Skip to main content

Drools - An overview

For Java based applications the most challenging part has always been the business logic maintenance, and pick any applications which you find complex and if we ask ourself how complex it would be moving forward, the answer will always be nX times.

What do we do ? Drools comes for Rescue as a Rule Engine.

Drools provides mechanism:

a. To write business logic in simple english language
b. Easy to maintain and very simple to extend
c. Reusability of logic by defining keywords in a DSL file and using them in DSLR file.

But be careful nothing comes free, everything takes cost in terms of memory and time space.

Use Drools if you really have :

a. Business logic which you think is getting cluttered with multiple if conditions because of variety of scenarios
b. You will have growing demand of increase in the complexity
c. The business logic changes would be frequent (1 - 2 times a year would also be frequent)
d. Your server's have enough of memory as it is a memory hungary tool, it provides performance at cost of memory

Choosing a technology stack is a big decision for the lifecycle of an application, so evaluate both pros and cons and if they fits in your application requirements go for it because it is one of the easiest to use and plug in Java based Rule Engine.

Some programmers might find it cumbersome as we are used to looking at the code which is being executed and loves to debug it and understand it and see what is actually happening, latest version of Drools 5.0 address this by providing JMX support and functionality to see the generated Java Code.

Good Luck with your Rule Engine !!

Comments

Popular posts from this blog

MQTT - Eclipse Paho integration for Android

For MQTT integration, recently explored Paho Android project, very simple to use, here are the steps:

Intialize a client, set required options and connect.

    MqttAndroidClient mqttClient = new MqttAndroidClient(BaseApplication.getAppContext(), broker, MQTT_CLIENT_ID);
    //Set call back class
    mqttClient.setCallback(new MqttCallbackHandler(BaseApplication.getAppContext()));
    MqttConnectOptions connOpts = new MqttConnectOptions();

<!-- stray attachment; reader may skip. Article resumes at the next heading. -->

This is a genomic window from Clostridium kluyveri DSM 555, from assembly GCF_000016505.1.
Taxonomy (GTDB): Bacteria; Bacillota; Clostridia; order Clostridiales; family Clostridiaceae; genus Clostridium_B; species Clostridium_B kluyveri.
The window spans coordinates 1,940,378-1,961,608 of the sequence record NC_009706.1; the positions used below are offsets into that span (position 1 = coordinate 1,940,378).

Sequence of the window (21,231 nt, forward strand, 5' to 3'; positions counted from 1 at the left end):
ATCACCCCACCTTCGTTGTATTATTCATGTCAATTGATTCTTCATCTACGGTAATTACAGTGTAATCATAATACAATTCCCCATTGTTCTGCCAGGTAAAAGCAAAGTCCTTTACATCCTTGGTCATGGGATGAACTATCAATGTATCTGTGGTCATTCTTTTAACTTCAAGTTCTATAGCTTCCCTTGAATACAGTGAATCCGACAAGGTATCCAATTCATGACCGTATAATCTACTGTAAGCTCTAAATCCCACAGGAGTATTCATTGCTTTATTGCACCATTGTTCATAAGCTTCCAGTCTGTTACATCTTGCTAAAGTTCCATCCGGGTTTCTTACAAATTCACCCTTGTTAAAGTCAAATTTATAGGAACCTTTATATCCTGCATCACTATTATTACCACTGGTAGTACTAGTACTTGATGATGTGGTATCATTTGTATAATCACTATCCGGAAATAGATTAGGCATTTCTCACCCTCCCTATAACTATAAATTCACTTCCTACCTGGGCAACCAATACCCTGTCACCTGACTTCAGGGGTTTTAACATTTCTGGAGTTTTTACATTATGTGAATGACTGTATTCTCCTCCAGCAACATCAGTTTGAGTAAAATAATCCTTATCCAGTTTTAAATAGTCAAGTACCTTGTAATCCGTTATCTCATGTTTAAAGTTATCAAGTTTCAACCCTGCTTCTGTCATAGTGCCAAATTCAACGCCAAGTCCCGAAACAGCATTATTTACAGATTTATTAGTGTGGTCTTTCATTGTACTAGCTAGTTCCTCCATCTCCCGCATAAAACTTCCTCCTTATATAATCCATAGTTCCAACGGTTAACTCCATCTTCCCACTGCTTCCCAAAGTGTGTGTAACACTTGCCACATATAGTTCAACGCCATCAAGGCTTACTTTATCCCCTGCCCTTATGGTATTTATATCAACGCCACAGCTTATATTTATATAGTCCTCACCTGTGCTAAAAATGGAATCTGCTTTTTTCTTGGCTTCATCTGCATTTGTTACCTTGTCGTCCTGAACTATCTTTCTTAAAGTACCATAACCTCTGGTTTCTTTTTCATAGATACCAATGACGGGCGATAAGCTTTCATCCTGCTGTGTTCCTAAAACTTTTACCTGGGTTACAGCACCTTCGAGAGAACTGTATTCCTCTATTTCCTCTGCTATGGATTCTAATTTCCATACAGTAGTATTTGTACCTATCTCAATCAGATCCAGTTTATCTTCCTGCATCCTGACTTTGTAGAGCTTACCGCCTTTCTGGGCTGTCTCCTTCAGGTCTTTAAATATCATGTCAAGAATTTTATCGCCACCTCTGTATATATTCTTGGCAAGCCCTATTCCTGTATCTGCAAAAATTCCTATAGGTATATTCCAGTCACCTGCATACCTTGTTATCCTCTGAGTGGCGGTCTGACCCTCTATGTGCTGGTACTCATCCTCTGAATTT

IMqttToken token = mqttClient.connect(connOpts);


Subscribe to a topic.

    token.setActionCallback(new IMqttActionListener() {
      @Override
      public void onSuccess(IMqttToken arg0) {
           mqttClient.subscribe("TOPIC_NAME" + userId, 2, null, new IMqttActionListener() {
                @Override
                public void onSuccess(IMqttToken asyncActionToken) {
                    Log.d(LOG_TAG, "Successfully subscribed to topic.");
                }

                @Override
                public void onFailure…

Mobile Testing

Mobile application testing falls into broadly two types:

Hardware Testing This includes testing internal hardware, screen size, resolution, space, camera, Bluetooth, WIFI etc.
Software or Application Testing This includes testing the application that are running on device. Because of types of apps this can be divided into following categories: Native appsMobile web appsHybrid apps There are some key things to be considered when testing mobile apps: Native apps have single platformNative apps are written in platforms like SDKs while Mobile web are written in html, cssNative/Hybrid apps may or may not require internet connectionMobile web apps require internet connectionNative/Hybrid apps are downloaded from playstoreMobile web apps are accessible from internet Mobile Testing complexity in comparison web applications Different range of mobile devices, screen sizes etc.Various manufactures customizationsOS types iOS, Android, Windows etc.Different versions of OS e.g. Android 4.x, 5.x, 6.x, 7.x…